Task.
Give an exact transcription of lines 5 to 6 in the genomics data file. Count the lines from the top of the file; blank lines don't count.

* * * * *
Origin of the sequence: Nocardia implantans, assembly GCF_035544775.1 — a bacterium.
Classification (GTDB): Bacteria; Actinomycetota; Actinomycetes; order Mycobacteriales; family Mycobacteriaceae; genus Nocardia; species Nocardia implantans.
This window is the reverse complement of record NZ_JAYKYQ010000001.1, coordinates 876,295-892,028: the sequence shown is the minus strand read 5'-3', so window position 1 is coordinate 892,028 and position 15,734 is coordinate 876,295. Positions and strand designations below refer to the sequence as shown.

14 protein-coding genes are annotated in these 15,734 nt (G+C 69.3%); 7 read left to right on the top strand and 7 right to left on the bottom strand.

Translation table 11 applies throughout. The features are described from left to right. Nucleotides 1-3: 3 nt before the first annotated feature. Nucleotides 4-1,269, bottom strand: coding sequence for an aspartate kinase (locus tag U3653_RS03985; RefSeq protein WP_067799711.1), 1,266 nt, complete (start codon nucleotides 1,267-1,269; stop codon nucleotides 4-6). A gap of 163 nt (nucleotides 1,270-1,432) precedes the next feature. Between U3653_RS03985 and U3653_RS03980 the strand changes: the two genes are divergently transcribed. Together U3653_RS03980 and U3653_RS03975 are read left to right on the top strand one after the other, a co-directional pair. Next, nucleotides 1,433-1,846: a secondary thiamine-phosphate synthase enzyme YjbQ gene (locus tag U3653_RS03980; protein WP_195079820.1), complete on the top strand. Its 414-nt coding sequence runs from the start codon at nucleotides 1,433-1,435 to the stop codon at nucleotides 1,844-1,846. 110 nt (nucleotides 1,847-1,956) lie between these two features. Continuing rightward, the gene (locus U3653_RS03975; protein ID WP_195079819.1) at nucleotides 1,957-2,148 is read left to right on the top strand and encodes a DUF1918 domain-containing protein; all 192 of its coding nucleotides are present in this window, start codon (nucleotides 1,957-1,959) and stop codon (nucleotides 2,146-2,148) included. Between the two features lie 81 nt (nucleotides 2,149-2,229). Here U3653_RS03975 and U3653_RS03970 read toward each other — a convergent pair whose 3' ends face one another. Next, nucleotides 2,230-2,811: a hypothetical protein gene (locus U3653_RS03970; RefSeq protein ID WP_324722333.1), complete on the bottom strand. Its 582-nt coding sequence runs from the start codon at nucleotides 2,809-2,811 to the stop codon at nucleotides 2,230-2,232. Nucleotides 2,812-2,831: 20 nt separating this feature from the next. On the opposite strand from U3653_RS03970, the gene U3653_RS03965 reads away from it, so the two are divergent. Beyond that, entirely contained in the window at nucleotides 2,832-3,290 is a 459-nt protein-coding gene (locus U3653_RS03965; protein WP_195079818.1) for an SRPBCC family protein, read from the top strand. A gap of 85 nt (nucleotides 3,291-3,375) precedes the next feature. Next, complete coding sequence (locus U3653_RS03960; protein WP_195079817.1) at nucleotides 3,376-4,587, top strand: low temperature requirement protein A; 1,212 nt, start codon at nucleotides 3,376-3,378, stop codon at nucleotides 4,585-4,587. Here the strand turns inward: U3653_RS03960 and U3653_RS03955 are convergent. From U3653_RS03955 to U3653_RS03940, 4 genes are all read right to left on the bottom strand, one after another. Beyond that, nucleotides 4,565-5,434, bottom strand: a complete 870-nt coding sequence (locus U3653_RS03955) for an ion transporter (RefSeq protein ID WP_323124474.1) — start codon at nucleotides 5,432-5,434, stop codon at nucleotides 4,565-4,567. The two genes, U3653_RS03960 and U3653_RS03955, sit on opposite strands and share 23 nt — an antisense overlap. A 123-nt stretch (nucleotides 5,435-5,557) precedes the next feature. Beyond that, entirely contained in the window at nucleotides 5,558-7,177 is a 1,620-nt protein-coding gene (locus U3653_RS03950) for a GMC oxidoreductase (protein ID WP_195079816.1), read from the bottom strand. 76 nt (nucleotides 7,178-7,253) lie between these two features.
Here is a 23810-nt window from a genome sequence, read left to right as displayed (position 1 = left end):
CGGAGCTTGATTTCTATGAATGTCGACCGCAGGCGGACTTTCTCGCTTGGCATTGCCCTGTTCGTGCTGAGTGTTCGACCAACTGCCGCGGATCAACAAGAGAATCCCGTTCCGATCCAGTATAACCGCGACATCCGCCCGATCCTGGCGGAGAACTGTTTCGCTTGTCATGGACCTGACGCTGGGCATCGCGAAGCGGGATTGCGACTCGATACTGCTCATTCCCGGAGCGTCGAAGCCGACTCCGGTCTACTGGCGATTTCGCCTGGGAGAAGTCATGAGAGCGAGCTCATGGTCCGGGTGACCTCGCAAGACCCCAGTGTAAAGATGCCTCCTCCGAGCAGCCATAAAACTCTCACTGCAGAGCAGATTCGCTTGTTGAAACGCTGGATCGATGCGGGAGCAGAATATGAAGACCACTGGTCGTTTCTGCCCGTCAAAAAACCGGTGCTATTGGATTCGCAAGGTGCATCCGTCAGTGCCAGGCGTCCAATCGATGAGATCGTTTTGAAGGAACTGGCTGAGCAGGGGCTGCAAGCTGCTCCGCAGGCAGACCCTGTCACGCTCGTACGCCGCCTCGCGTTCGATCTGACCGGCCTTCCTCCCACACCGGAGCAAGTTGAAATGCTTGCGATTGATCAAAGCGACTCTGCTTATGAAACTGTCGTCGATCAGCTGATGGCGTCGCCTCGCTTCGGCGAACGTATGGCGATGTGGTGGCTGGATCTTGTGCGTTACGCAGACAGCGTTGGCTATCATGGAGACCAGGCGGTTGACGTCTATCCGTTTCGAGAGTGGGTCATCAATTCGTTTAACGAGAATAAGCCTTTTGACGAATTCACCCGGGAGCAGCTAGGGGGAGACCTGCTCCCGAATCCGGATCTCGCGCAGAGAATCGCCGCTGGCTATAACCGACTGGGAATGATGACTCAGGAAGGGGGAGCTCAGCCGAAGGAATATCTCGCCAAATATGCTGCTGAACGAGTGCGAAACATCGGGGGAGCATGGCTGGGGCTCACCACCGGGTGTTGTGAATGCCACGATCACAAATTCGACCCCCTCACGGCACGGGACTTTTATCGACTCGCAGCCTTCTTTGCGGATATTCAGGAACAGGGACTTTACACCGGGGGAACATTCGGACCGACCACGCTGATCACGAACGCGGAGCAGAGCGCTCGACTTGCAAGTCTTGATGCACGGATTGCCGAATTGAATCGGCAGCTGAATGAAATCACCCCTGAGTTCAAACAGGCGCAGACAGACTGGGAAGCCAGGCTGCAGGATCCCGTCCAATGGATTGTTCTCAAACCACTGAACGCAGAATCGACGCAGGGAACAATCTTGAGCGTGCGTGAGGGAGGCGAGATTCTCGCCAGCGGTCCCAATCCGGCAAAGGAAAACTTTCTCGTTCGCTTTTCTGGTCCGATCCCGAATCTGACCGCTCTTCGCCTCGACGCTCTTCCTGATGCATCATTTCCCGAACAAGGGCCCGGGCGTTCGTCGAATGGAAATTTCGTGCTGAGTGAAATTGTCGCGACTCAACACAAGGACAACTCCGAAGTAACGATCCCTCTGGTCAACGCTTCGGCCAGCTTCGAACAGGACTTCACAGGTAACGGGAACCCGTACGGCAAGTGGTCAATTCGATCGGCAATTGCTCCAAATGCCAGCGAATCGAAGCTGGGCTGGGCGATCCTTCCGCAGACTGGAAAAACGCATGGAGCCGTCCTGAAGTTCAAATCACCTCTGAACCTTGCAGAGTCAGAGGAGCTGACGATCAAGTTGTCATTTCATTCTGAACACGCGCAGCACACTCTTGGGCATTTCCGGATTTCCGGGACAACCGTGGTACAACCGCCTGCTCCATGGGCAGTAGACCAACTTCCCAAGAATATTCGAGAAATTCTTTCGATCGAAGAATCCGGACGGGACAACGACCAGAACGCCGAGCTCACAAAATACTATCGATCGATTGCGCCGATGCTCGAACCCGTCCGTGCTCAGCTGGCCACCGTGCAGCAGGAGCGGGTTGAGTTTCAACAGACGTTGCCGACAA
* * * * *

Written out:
Translation table 11 applies throughout. The features are described from left to right. Nucleotides 1-3: 3 nt before the first annotated feature. Nucleotides 4-1,269, bottom strand: coding sequence for an aspartate kinase (locus tag U3653_RS03985; RefSeq protein WP_067799711.1), 1,266 nt, complete (start codon nucleotides 1,267-1,269; stop codon nucleotides 4-6). A gap of 163 nt (nucleotides 1,270-1,432) precedes the next feature. Between U3653_RS03985 and U3653_RS03980 the strand changes: the two genes are divergently transcribed. Together U3653_RS03980 and U3653_RS03975 are read left to right on the top strand one after the other, a co-directional pair. Next, nucleotides 1,433-1,846: a secondary thiamine-phosphate synthase enzyme YjbQ gene (locus tag U3653_RS03980; protein WP_195079820.1), complete on the top strand. Its 414-nt coding sequence runs from the start codon at nucleotides 1,433-1,435 to the stop codon at nucleotides 1,844-1,846. 110 nt (nucleotides 1,847-1,956) lie between these two features. Continuing rightward, the gene (locus U3653_RS03975; protein ID WP_195079819.1) at nucleotides 1,957-2,148 is read left to right on the top strand and encodes a DUF1918 domain-containing protein; all 192 of its coding nucleotides are present in this window, start codon (nucleotides 1,957-1,959) and stop codon (nucleotides 2,146-2,148) included. Between the two features lie 81 nt (nucleotides 2,149-2,229). Here U3653_RS03975 and U3653_RS03970 read toward each other — a convergent pair whose 3' ends face one another. Next, nucleotides 2,230-2,811: a hypothetical protein gene (locus U3653_RS03970; RefSeq protein ID WP_324722333.1), complete on the bottom strand. Its 582-nt coding sequence runs from the start codon at nucleotides 2,809-2,811 to the stop codon at nucleotides 2,230-2,232. Nucleotides 2,812-2,831: 20 nt separating this feature from the next. On the opposite strand from U3653_RS03970, the gene U3653_RS03965 reads away from it, so the two are divergent. Beyond that, entirely contained in the window at nucleotides 2,832-3,290 is a 459-nt protein-coding gene (locus U3653_RS03965; protein WP_195079818.1) for an SRPBCC family protein, read from the top strand. A gap of 85 nt (nucleotides 3,291-3,375) precedes the next feature. Next, complete coding sequence (locus U3653_RS03960; protein WP_195079817.1) at nucleotides 3,376-4,587, top strand: low temperature requirement protein A; 1,212 nt, start codon at nucleotides 3,376-3,378, stop codon at nucleotides 4,585-4,587. Here the strand turns inward: U3653_RS03960 and U3653_RS03955 are convergent. From U3653_RS03955 to U3653_RS03940, 4 genes are all read right to left on the bottom strand, one after another. Beyond that, nucleotides 4,565-5,434, bottom strand: a complete 870-nt coding sequence (locus U3653_RS03955) for an ion transporter (RefSeq protein ID WP_323124474.1) — start codon at nucleotides 5,432-5,434, stop codon at nucleotides 4,565-4,567. The two genes, U3653_RS03960 and U3653_RS03955, sit on opposite strands and share 23 nt — an antisense overlap. A 123-nt stretch (nucleotides 5,435-5,557) precedes the next feature. Beyond that, entirely contained in the window at nucleotides 5,558-7,177 is a 1,620-nt protein-coding gene (locus U3653_RS03950) for a GMC oxidoreductase (protein ID WP_195079816.1), read from the bottom strand. 76 nt (nucleotides 7,178-7,253) lie between these two features.
Here is a 23810-nt window from a genome sequence, read left to right as displayed (position 1 = left end):